that sound fukin mental i want to try but first to make me lil 10k an then on word to big, better sounds!!!! he he he me so naughty, me love the big sounds lol


Posted By: Spesh
Date Posted: 05 January 2010 at 4:16pm
Originally posted by big bad bass big bad bass wrote:

that sound fukin mental i want to try but first to make me lil 10k an then on word to big, better sounds!!!! he he he me so naughty, me love the big sounds lol
 
???


Posted By: aperrado
Date Posted: 08 January 2010 at 3:25am
????

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Im hard to learn but still asking


Posted By: windowgobo
Date Posted: 27 January 2010 at 6:10pm
???


Posted By: rooneypoos
Date Posted: 26 February 2010 at 1:13am
Oh


Posted By: bass traffic
Date Posted: 11 May 2010 at 9:44am
Yeah I've been wondering about using different amps for the same signal, think perhaps same make and model is gonna be best if I daisy chain them. Looks like I'm gonna have to get in more debt to the bank and buy even more amps!


Posted By: malc01m
Date Posted: 14 December 2011 at 11:18am
I'm amazed no one has thought to mention XLR line splitters as the solution. I use a relatively cheap linesplitter from Stageline , LSP-102 .... These don't have major electronics involved in their circuitry so this cheapo product is in fact robust and does the job of providing a proper signal to the amps with no confusion...

http://www.stagebeat.co.uk/P/111153/Stage+Line+Line+Splitter+LSP-102+251680" rel="nofollow - http://www.stagebeat.co.uk/P/111153/Stage+Line+Line+Splitter+LSP-102+251680

A bit of shopping around and they can be acquired much cheaper than this...


Posted By: HighGradeBlazer
Date Posted: 17 December 2011 at 7:09pm
This helped me a lot cheers!


Posted By: Earplug
Date Posted: 04 January 2012 at 4:30pm
I hate to start confusing anyone, but what about amps like Crest that use pin 3 as the hot. That´s going to be fun for anyone doing direct amp to amp links. Best thing is to keep to one brand of amp per rig unless you really know what you´re doing! Confused

EDIT: maybe that should be old Crests - like when they were Crests and not Peaveys! Smile





Posted By: grazzeee
Date Posted: 25 June 2012 at 10:13am
http://www.amazon.co.uk/dp/B0002E57D4/ref=asc_df_B0002E57D48462657?smid=A3P5ROKL5A1OLE&tag=googlecouk06-21&linkCode=asn&creative=22206&creativeASIN=B0002E57D4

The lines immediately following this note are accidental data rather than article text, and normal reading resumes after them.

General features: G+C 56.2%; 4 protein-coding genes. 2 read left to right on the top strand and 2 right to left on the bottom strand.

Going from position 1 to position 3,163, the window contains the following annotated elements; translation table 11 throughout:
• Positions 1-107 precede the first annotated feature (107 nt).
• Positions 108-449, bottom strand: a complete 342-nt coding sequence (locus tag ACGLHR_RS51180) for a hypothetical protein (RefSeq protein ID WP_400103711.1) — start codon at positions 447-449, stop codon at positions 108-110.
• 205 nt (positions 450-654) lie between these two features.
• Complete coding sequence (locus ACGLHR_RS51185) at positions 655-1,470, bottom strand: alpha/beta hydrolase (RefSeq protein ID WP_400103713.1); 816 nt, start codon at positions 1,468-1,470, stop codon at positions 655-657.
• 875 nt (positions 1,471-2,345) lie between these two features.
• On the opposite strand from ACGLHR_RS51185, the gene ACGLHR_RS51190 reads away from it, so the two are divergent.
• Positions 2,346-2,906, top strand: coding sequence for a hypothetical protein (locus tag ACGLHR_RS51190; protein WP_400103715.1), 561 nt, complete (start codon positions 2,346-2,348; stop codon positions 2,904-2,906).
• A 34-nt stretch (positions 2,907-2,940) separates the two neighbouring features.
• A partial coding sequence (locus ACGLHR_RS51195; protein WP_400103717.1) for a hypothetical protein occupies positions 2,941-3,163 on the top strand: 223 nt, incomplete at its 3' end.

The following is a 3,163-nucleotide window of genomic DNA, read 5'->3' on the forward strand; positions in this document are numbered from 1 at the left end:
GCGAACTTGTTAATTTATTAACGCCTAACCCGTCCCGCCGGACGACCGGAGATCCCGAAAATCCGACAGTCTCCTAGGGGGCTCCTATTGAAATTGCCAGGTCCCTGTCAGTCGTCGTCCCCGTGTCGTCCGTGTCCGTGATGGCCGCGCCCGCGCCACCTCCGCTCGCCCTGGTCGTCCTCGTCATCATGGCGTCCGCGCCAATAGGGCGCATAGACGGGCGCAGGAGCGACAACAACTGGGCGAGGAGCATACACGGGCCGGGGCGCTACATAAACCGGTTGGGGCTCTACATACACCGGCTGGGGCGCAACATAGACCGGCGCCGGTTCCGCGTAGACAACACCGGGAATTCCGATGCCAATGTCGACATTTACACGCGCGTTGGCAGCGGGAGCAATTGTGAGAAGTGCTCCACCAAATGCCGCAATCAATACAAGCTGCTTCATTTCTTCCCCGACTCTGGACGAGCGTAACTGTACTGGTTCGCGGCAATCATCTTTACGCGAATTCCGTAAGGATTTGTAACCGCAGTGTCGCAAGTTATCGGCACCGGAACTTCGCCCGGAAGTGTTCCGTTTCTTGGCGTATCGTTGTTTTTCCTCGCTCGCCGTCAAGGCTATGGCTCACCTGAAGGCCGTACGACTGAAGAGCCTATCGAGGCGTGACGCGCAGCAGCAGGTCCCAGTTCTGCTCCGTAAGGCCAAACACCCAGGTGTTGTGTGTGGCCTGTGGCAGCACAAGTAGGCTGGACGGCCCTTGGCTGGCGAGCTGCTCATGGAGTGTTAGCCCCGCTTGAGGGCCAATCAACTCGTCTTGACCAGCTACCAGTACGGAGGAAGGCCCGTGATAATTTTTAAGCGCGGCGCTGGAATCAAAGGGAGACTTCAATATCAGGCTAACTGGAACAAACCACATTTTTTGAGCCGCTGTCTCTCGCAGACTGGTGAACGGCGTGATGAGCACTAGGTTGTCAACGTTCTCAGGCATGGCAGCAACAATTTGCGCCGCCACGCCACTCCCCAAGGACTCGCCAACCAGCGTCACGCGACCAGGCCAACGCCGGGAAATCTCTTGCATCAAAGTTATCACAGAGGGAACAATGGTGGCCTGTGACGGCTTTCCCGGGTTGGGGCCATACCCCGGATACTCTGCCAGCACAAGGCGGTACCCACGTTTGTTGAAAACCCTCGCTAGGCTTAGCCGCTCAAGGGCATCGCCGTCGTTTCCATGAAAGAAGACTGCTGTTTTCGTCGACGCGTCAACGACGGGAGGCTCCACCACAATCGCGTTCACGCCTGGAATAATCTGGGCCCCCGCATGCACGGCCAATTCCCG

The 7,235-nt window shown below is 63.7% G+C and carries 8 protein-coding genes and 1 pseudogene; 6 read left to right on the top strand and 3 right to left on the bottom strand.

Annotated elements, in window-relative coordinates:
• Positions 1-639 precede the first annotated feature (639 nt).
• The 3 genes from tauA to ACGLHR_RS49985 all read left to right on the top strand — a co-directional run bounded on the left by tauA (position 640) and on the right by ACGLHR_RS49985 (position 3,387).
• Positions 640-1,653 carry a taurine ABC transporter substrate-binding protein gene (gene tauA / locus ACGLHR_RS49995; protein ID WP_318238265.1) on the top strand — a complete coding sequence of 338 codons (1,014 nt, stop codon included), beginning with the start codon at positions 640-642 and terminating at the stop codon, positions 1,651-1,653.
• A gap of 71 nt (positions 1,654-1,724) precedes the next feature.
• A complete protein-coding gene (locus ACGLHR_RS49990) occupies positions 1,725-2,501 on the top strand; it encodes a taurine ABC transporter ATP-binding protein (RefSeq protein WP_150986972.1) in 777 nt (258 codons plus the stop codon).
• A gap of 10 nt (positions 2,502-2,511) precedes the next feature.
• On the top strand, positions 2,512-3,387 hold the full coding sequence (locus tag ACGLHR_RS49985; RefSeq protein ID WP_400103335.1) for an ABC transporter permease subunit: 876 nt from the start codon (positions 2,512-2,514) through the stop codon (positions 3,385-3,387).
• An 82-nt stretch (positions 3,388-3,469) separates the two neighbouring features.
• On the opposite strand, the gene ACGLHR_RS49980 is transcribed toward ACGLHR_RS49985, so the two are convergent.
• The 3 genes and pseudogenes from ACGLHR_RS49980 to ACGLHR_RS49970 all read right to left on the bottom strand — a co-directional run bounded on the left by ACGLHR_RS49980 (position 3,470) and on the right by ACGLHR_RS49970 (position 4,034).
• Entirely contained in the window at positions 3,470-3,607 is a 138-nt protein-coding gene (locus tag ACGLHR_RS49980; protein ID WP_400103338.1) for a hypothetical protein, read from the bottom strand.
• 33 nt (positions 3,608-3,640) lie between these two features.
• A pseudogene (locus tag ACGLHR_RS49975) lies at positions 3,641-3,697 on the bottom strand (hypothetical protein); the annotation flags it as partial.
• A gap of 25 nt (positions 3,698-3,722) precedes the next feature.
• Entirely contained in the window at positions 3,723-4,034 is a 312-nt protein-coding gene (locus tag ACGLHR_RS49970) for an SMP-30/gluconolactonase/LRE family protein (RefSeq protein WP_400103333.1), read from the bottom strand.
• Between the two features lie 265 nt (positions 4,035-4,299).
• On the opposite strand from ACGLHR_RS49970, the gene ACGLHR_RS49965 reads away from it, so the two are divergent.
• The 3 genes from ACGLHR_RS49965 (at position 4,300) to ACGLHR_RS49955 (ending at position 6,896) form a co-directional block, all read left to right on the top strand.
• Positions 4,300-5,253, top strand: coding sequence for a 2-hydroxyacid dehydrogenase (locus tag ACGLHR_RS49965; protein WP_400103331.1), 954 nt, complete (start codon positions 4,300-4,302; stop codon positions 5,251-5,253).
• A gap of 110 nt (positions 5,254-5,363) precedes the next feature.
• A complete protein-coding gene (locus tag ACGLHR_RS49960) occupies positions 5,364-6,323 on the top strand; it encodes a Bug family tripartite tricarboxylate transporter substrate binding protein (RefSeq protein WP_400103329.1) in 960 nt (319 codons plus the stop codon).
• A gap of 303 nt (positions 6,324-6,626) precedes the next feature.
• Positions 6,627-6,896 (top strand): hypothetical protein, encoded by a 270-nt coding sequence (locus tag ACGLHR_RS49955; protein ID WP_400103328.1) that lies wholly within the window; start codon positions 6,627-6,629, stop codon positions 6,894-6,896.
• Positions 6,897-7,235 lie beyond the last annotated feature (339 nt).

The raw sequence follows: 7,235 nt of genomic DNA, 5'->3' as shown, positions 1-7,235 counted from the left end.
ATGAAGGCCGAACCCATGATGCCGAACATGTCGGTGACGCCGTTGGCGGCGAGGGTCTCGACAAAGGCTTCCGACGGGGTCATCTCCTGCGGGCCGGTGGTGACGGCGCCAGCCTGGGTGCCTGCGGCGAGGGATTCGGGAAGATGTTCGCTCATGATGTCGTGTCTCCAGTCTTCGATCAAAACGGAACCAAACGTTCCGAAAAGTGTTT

simple and effective... turn your X2 outputs from your cross over into X6...


Posted By: colinmono
Date Posted: 25 June 2012 at 3:42pm
Originally posted by grazzeee grazzeee wrote:

http://www.amazon.co.uk/dp/B0002E57D4/ref=asc_df_B0002E57D48462657?smid=A3P5ROKL5A1OLE&tag=googlecouk06-21&linkCode=asn&creative=22206&creativeASIN=B0002E57D4

simple and effective... turn your X2 outputs from your cross over into X6...


Of course that will work, but daisy chaining is a much cheaper solution (or Y splits if you have no link out on your amp inputs).


Posted By: grazzeee
Date Posted: 25 June 2012 at 3:56pm
from experiance splitting the cable reduces the signal volume and quality...

also with the board you can control the volume of each output.. so if your amps are all differnt you can run them all on full then control the volume into each amp indavidually.


Posted By: colinmono
Date Posted: 29 June 2012 at 8:17am
Originally posted by grazzeee grazzeee wrote:

from experiance splitting the cable reduces the signal volume and quality...


Interesting. If I understand the theory correctly, with modern(sih) gear with low output impedance and high input impedance, the tiny drop in level from splitting is not significant (i.e. barely measurable and almost certainly not audible)... and this is borne out by my experience.

Whatever works for you I guess. For me, once less component in the audio chain is a good thing.



Posted By: redfire
Date Posted: 31 July 2013 at 9:03am
We use one of the Berri splitters in our sound, and can well recommend them..



2 in, and eight out (a direct stereo "mix" out, and six individual, gain controlled channels).. 

Thumbs Up


Posted By: bosbacs
Date Posted: 03 January 2014 at 10:13am
Distribution amplifier is what you need.

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Thanksalot